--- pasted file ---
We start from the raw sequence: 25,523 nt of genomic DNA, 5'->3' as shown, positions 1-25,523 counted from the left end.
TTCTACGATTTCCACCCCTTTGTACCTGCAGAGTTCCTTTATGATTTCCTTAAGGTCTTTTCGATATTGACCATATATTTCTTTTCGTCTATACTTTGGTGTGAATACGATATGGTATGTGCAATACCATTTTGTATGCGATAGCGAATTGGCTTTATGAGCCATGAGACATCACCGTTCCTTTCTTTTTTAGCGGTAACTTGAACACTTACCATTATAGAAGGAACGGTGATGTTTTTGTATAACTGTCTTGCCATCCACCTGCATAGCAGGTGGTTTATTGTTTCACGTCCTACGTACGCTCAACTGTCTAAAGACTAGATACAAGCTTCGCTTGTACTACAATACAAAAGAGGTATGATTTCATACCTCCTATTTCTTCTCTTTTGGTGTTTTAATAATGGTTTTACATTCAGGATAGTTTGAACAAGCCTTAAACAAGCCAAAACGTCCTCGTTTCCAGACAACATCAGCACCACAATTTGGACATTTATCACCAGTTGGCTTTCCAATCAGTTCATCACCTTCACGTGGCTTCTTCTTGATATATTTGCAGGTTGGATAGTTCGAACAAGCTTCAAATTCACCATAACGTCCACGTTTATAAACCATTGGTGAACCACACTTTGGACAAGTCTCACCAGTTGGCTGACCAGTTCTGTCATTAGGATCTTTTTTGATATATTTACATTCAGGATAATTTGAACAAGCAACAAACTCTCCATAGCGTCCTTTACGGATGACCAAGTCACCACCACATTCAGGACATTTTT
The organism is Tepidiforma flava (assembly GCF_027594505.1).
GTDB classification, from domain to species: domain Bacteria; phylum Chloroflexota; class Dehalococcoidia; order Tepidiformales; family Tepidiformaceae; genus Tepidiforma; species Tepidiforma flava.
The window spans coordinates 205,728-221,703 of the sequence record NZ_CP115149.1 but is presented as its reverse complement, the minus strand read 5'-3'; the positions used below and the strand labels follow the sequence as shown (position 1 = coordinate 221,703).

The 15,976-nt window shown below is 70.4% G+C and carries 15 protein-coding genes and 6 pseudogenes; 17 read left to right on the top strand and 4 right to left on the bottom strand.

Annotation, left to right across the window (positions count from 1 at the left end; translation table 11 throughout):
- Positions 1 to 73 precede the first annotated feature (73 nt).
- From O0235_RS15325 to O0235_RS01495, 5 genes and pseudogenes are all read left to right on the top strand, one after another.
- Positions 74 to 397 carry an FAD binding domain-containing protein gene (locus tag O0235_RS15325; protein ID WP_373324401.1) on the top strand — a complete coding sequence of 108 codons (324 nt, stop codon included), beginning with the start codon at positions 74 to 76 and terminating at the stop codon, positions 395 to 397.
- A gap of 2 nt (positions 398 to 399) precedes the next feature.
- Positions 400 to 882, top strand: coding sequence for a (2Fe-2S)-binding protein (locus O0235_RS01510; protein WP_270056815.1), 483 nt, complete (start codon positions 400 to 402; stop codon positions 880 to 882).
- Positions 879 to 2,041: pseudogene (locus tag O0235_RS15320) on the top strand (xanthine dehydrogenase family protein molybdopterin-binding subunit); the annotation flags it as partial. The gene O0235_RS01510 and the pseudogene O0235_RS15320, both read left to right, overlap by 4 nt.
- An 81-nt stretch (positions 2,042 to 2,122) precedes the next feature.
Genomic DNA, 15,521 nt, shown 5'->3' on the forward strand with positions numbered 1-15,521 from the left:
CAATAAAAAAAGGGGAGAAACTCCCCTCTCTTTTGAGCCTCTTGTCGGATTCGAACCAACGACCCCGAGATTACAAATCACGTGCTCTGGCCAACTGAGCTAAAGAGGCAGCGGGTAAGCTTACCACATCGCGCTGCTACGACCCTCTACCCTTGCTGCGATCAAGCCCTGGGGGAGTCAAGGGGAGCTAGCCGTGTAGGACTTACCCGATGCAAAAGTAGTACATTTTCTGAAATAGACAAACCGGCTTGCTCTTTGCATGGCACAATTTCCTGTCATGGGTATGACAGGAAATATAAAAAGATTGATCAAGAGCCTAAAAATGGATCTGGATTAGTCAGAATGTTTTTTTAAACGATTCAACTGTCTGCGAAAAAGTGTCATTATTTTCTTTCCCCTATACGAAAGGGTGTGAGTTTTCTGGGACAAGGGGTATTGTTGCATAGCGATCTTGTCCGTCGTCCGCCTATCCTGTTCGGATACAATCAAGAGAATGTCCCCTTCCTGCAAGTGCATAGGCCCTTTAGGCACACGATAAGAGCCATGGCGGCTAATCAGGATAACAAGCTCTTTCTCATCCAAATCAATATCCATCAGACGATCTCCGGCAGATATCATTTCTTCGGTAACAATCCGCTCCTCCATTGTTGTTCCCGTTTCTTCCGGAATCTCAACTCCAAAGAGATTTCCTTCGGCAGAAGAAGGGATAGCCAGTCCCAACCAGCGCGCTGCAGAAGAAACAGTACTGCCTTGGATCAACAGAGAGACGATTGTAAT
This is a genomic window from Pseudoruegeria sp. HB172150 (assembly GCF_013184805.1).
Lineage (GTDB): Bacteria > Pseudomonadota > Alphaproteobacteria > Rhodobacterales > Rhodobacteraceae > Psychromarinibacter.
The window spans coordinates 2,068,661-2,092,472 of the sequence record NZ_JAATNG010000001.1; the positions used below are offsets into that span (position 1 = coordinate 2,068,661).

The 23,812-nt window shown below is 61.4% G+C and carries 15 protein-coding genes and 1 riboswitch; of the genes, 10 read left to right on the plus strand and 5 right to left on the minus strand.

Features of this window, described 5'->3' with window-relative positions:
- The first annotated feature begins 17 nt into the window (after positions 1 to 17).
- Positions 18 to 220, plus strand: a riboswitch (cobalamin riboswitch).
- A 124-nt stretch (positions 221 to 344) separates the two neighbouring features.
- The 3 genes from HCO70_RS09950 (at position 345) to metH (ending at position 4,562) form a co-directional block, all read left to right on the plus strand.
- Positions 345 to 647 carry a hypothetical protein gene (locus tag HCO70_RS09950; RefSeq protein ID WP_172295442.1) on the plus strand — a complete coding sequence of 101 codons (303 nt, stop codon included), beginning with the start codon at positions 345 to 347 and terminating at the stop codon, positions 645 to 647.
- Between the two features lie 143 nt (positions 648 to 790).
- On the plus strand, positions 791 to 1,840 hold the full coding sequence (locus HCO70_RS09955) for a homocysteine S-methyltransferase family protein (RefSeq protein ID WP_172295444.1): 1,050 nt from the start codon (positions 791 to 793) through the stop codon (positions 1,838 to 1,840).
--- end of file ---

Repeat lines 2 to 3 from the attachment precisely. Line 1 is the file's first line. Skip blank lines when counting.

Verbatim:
TTCTACGATTTCCACCCCTTTGTACCTGCAGAGTTCCTTTATGATTTCCTTAAGGTCTTTTCGATATTGACCATATATTTCTTTTCGTCTATACTTTGGTGTGAATACGATATGGTATGTGCAATACCATTTTGTATGCGATAGCGAATTGGCTTTATGAGCCATGAGACATCACCGTTCCTTTCTTTTTTAGCGGTAACTTGAACACTTACCATTATAGAAGGAACGGTGATGTTTTTGTATAACTGTCTTGCCATCCACCTGCATAGCAGGTGGTTTATTGTTTCACGTCCTACGTACGCTCAACTGTCTAAAGACTAGATACAAGCTTCGCTTGTACTACAATACAAAAGAGGTATGATTTCATACCTCCTATTTCTTCTCTTTTGGTGTTTTAATAATGGTTTTACATTCAGGATAGTTTGAACAAGCCTTAAACAAGCCAAAACGTCCTCGTTTCCAGACAACATCAGCACCACAATTTGGACATTTATCACCAGTTGGCTTTCCAATCAGTTCATCACCTTCACGTGGCTTCTTCTTGATATATTTGCAGGTTGGATAGTTCGAACAAGCTTCAAATTCACCATAACGTCCACGTTTATAAACCATTGGTGAACCACACTTTGGACAAGTCTCACCAGTTGGCTGACCAGTTCTGTCATTAGGATCTTTTTTGATATATTTACATTCAGGATAATTTGAACAAGCAACAAACTCTCCATAGCGTCCTTTACGGATGACCAAGTCACCACCACATTCAGGACATTTTT
The organism is Tepidiforma flava (assembly GCF_027594505.1).